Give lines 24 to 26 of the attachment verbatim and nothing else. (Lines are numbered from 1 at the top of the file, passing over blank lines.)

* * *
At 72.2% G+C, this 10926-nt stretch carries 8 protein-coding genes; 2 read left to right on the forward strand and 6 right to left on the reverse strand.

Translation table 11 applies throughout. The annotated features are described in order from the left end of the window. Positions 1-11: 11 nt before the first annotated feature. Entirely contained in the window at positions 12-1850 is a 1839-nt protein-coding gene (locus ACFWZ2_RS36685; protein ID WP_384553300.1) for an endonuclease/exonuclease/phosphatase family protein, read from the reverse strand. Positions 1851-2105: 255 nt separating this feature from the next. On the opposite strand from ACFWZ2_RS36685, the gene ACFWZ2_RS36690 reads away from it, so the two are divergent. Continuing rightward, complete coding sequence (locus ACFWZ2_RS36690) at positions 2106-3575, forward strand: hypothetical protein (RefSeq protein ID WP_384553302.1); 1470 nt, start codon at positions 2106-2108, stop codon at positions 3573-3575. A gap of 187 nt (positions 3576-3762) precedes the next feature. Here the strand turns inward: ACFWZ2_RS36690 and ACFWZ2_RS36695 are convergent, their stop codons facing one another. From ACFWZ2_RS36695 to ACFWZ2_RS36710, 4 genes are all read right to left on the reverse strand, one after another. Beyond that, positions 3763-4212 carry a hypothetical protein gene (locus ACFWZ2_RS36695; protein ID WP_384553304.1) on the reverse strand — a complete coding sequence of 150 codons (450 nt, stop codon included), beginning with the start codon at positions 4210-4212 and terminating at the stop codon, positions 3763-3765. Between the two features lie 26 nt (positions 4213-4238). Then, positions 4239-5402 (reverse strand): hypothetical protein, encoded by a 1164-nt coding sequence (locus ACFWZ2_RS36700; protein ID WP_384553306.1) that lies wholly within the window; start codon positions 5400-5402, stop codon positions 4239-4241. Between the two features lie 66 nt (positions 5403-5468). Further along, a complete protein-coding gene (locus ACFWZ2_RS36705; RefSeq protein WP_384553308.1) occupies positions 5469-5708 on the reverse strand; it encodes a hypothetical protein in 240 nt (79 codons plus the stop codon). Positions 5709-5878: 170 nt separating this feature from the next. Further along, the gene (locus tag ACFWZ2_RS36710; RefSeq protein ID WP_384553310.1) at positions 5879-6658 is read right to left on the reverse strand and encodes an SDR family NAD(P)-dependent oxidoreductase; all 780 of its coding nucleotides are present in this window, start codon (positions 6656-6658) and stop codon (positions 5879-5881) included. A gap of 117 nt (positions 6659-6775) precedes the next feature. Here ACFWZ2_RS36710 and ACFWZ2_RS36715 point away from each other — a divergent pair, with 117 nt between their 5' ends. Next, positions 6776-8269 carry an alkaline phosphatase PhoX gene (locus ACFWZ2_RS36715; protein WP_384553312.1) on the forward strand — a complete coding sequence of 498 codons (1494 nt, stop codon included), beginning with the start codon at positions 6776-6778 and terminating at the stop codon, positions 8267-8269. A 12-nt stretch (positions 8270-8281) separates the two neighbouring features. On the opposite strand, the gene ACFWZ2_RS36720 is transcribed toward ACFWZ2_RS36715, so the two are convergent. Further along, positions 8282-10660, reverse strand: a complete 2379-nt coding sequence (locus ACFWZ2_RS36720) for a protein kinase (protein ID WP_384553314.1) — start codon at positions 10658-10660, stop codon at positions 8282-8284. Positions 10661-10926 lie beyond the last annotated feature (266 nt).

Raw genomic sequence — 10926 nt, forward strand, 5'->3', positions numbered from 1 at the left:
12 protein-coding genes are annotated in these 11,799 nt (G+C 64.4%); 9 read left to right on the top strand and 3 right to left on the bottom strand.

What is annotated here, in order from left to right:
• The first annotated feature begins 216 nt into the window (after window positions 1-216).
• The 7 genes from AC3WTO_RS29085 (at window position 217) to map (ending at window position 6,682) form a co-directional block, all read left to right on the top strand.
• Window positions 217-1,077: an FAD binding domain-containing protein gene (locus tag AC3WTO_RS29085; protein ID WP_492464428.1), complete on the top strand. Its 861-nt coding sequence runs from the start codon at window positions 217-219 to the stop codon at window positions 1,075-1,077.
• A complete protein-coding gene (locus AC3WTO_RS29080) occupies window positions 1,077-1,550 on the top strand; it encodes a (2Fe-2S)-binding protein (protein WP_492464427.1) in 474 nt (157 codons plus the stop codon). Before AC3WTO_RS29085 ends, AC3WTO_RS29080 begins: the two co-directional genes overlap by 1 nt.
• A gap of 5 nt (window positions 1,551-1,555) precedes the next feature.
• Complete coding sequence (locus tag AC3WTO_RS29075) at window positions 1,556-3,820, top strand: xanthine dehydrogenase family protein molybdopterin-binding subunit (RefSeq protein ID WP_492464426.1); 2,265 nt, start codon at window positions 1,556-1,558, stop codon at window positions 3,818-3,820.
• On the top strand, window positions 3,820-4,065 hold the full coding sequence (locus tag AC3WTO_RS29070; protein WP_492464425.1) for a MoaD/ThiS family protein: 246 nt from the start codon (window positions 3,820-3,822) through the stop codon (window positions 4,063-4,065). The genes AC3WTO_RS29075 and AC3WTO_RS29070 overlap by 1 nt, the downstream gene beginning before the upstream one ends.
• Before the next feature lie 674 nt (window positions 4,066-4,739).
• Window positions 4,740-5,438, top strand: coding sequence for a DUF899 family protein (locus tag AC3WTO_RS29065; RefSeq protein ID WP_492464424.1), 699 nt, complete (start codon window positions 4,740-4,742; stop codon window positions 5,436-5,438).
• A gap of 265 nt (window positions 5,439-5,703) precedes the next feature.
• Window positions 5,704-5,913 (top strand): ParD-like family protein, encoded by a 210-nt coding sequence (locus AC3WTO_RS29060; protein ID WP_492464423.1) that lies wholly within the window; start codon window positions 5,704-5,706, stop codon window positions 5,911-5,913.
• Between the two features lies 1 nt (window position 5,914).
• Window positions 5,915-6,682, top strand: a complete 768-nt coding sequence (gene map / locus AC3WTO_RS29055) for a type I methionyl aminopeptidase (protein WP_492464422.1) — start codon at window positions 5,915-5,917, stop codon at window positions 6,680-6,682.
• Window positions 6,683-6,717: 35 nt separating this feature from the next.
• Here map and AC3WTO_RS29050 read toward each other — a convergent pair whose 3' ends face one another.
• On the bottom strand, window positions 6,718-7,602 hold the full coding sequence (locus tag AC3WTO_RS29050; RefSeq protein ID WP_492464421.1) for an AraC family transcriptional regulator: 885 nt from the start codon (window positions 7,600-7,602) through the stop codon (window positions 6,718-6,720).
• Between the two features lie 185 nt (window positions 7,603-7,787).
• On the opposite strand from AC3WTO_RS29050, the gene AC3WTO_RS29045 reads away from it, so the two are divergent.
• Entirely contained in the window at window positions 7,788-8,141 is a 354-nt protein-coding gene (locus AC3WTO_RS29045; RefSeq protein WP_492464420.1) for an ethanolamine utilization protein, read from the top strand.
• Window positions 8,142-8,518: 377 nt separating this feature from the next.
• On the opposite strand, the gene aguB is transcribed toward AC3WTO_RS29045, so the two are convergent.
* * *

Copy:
• Entirely contained in the window at window positions 7,788-8,141 is a 354-nt protein-coding gene (locus AC3WTO_RS29045; RefSeq protein WP_492464420.1) for an ethanolamine utilization protein, read from the top strand.
• Window positions 8,142-8,518: 377 nt separating this feature from the next.
• On the opposite strand, the gene aguB is transcribed toward AC3WTO_RS29045, so the two are convergent.